or to allow multiple devices to share a single radio or modem.
Figure 1-1. IStran Front View
Issued Nov-09
Introduction
1-1
ControlWave GFC IS Communication Interface Manual (CI-CW-GFC-ISTRAN)
1.1 Physical Description
The IStran assembly measures 6.25 inches (length) by 4.50 inches
(width) by approximately 1 inch (depth). (See Figure 1-2, 1-3, and 1-4.)
The IStran assembly consists of the following major components:



One IStran printed circuit board (PCB) for the IStran assembly
Yellow alodined aluminum base plate (0.060 inch thick)
Black anodized cover (0.090 inch thick)
Figure 1-2. Physical Dimensions – IStran – Front View
Figure 1-3. Physical Dimensions – IStran – Edge (Side) View
1-2
Introduction
Issued Nov-09
ControlWave GFC IS Communication Interface Manual (CI-CW-GFC-ISTRAN)
Figure 1-4. IStran PCB Mounted on Base Plate (Cover removed)
1.1.1 IStran PCB
The IStran PCB provides two interfaces designated hazardous and nonhazardous. You configure each interface independently to operate in
either switched or unswitched mode.
Switched Mode Switched mode sets the TX drivers into a high-impedance state to
reduce power consumption.
Unswitched Mode In unswitched mode, the TX drivers are always active and they always
follow the corresponding RX inputs. In cases where power consumption
is not a key factor, configure the IStran for unswitched mode.
Issued Nov-09
Introduction
1-3
ControlWave GFC IS Communication Interface Manual (CI-CW-GFC-ISTRAN)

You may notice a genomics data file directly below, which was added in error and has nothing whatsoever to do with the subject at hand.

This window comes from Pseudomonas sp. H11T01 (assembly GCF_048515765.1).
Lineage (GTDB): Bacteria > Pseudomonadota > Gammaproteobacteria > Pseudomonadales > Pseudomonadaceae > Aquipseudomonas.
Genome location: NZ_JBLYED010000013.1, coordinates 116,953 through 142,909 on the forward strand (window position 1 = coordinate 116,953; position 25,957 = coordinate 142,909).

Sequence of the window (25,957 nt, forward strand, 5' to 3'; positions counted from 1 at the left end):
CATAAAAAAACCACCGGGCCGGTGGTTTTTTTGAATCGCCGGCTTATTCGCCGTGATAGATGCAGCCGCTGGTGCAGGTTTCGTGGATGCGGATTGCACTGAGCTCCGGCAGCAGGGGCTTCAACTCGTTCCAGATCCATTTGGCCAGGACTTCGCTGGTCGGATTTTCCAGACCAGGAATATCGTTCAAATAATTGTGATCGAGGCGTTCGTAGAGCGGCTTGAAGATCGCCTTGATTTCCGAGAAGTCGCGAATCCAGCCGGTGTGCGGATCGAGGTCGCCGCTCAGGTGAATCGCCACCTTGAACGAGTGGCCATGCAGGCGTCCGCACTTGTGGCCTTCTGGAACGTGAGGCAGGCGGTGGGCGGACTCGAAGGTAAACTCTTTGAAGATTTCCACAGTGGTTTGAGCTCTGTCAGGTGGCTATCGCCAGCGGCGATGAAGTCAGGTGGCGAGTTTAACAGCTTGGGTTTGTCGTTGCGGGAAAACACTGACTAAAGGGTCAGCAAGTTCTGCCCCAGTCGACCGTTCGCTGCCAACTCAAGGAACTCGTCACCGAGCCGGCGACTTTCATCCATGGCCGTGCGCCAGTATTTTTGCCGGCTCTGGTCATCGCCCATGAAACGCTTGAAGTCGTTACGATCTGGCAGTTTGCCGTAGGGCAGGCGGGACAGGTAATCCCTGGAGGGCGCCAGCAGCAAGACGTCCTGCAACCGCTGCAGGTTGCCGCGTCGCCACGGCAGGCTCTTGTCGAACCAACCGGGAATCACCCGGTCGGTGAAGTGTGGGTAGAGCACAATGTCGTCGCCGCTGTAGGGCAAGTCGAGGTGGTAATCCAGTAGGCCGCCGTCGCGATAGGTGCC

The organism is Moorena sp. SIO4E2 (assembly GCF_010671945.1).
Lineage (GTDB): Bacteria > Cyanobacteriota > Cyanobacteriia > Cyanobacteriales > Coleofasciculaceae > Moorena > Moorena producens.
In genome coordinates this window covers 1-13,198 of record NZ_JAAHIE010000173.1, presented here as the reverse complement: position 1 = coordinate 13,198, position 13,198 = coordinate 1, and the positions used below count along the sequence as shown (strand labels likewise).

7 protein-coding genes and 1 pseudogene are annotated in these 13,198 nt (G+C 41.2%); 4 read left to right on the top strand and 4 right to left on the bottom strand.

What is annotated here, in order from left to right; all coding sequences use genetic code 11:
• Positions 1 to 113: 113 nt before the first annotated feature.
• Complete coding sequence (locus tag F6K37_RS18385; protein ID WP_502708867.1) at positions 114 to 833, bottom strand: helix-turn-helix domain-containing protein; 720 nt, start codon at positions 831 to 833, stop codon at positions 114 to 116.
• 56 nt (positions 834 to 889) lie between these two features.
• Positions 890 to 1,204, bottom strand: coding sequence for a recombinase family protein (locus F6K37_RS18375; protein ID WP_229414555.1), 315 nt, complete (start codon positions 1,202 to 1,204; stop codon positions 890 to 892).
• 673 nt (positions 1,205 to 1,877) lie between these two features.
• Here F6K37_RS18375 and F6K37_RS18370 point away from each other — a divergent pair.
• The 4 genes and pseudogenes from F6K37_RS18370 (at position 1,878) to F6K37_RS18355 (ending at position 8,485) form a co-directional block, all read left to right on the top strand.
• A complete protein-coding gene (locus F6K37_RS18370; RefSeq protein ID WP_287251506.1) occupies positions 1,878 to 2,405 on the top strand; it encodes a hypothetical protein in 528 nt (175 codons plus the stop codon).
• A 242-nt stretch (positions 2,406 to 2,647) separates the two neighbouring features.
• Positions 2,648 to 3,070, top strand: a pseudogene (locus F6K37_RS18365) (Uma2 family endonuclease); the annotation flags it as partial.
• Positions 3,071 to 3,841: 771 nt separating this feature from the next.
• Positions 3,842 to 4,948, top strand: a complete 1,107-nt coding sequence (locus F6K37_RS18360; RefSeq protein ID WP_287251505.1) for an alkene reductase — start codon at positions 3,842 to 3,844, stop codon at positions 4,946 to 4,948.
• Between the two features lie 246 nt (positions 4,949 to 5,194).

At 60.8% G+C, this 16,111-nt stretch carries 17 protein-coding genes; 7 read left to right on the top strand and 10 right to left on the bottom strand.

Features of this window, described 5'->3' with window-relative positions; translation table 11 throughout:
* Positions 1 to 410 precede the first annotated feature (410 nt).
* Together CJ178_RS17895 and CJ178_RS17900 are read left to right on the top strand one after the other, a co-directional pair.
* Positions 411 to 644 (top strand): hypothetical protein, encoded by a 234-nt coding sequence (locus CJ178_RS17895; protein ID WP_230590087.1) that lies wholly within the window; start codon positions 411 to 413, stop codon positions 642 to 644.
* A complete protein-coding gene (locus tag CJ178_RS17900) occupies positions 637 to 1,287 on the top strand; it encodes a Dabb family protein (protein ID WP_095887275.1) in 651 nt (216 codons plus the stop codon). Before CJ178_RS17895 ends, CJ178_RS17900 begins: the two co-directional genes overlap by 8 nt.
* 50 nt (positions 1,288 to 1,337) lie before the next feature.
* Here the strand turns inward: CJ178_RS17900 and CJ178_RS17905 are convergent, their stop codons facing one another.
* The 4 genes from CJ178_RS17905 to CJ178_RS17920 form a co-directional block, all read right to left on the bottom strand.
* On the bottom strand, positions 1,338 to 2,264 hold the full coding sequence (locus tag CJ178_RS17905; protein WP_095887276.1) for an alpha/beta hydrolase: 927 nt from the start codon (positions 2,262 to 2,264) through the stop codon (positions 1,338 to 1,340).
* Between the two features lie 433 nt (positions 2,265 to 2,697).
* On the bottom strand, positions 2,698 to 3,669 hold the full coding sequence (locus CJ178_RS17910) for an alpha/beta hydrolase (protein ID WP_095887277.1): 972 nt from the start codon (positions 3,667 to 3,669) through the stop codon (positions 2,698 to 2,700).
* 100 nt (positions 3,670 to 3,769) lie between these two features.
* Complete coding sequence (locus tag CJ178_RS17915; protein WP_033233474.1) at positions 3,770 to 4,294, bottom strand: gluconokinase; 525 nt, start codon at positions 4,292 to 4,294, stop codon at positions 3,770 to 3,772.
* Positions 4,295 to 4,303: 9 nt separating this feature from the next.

1-4
Introduction
Issued Nov-09
ControlWave GFC IS Communication Interface Manual (CI-CW-GFC-ISTRAN)
Chapter 2 – Function and Electrical Characteristics
You can use the ControlWave GFC Intrinsically Safe IStran
Communication Interface (IStran) in both hazardous and nonhazardous environments.
2.1 Hazardous and Non-Hazardous Characteristics
Table 2-1 provides the characteristics common to both the hazardous
and non-hazardous IStran interfaces:
Table 2-1. Common Characteristics for Hazardous and Non-Hazardous Interfaces
Description
Data Rate
Propagation Delay, any RX to
any TX
Output Enable Delay
(Switched Mode, enable to
TX valid)
RX Input High Level
Maximum:
Maximum:
Specification
19.2 Kbps
10 uS
Typical:
Maximum:
< 10 uS
50 uS
Minimum:
Maximum:
Minimum:
Maximum:
4.5 VDC
16 VDC
-16 VDC
0.5 VDC
RX Input Load Resistance
TX Output Load Resistance
Typical:
Minimum:
3.01 Kohm
3 Kohm
Quiescent Supply Current
(Both if in switched mode, all
TX off)
Idle Supply Current (Both if in
unswitched mode, all TX low)
Active Supply Current (Both if
active, worst case)
Maximum:
800 uA
Typical:
21 mA
Maximum:
43 mA
RX Input Low Level
2.1.1 Hazardous Interface